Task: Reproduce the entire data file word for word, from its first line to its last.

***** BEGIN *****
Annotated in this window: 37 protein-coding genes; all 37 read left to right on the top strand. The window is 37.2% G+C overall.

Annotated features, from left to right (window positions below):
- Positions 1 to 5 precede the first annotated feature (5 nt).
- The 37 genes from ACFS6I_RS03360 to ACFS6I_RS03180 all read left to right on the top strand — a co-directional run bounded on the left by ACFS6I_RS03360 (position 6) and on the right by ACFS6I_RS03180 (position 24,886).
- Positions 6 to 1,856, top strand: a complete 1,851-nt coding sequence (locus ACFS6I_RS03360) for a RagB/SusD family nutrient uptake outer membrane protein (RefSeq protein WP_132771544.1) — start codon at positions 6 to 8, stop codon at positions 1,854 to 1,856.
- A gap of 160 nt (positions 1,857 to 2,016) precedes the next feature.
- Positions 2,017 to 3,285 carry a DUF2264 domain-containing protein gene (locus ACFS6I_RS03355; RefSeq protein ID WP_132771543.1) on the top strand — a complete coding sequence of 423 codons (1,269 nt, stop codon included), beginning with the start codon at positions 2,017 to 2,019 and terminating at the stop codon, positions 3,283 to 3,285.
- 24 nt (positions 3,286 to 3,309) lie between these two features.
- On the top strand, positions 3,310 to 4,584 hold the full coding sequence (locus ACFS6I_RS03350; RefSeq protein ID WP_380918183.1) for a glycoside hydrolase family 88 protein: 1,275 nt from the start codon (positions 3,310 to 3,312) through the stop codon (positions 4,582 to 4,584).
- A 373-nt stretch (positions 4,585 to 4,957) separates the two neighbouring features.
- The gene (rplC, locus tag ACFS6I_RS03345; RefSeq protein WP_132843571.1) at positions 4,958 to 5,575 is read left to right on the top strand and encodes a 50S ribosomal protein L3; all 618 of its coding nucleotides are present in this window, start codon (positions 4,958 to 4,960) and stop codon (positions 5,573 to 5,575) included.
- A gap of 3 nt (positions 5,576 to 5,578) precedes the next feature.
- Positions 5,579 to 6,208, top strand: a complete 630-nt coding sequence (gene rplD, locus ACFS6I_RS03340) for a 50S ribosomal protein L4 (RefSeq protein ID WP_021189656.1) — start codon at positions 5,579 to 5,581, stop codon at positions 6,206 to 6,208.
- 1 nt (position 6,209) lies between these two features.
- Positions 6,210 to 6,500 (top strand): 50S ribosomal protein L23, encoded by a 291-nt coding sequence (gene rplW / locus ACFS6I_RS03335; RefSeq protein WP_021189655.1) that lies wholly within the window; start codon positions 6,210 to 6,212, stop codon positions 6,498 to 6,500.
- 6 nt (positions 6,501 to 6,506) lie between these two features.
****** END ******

Annotated in this window: 37 protein-coding genes; all 37 read left to right on the top strand. The window is 37.2% G+C overall.

Annotated features, from left to right (window positions below):
- Positions 1 to 5 precede the first annotated feature (5 nt).
- The 37 genes from ACFS6I_RS03360 to ACFS6I_RS03180 all read left to right on the top strand — a co-directional run bounded on the left by ACFS6I_RS03360 (position 6) and on the right by ACFS6I_RS03180 (position 24,886).
- Positions 6 to 1,856, top strand: a complete 1,851-nt coding sequence (locus ACFS6I_RS03360) for a RagB/SusD family nutrient uptake outer membrane protein (RefSeq protein WP_132771544.1) — start codon at positions 6 to 8, stop codon at positions 1,854 to 1,856.
- A gap of 160 nt (positions 1,857 to 2,016) precedes the next feature.
- Positions 2,017 to 3,285 carry a DUF2264 domain-containing protein gene (locus ACFS6I_RS03355; RefSeq protein ID WP_132771543.1) on the top strand — a complete coding sequence of 423 codons (1,269 nt, stop codon included), beginning with the start codon at positions 2,017 to 2,019 and terminating at the stop codon, positions 3,283 to 3,285.
- 24 nt (positions 3,286 to 3,309) lie between these two features.
- On the top strand, positions 3,310 to 4,584 hold the full coding sequence (locus ACFS6I_RS03350; RefSeq protein ID WP_380918183.1) for a glycoside hydrolase family 88 protein: 1,275 nt from the start codon (positions 3,310 to 3,312) through the stop codon (positions 4,582 to 4,584).
- A 373-nt stretch (positions 4,585 to 4,957) separates the two neighbouring features.
- The gene (rplC, locus tag ACFS6I_RS03345; RefSeq protein WP_132843571.1) at positions 4,958 to 5,575 is read left to right on the top strand and encodes a 50S ribosomal protein L3; all 618 of its coding nucleotides are present in this window, start codon (positions 4,958 to 4,960) and stop codon (positions 5,573 to 5,575) included.
- A gap of 3 nt (positions 5,576 to 5,578) precedes the next feature.
- Positions 5,579 to 6,208, top strand: a complete 630-nt coding sequence (gene rplD, locus ACFS6I_RS03340) for a 50S ribosomal protein L4 (RefSeq protein ID WP_021189656.1) — start codon at positions 5,579 to 5,581, stop codon at positions 6,206 to 6,208.
- 1 nt (position 6,209) lies between these two features.
- Positions 6,210 to 6,500 (top strand): 50S ribosomal protein L23, encoded by a 291-nt coding sequence (gene rplW / locus ACFS6I_RS03335; RefSeq protein WP_021189655.1) that lies wholly within the window; start codon positions 6,210 to 6,212, stop codon positions 6,498 to 6,500.
- 6 nt (positions 6,501 to 6,506) lie between these two features.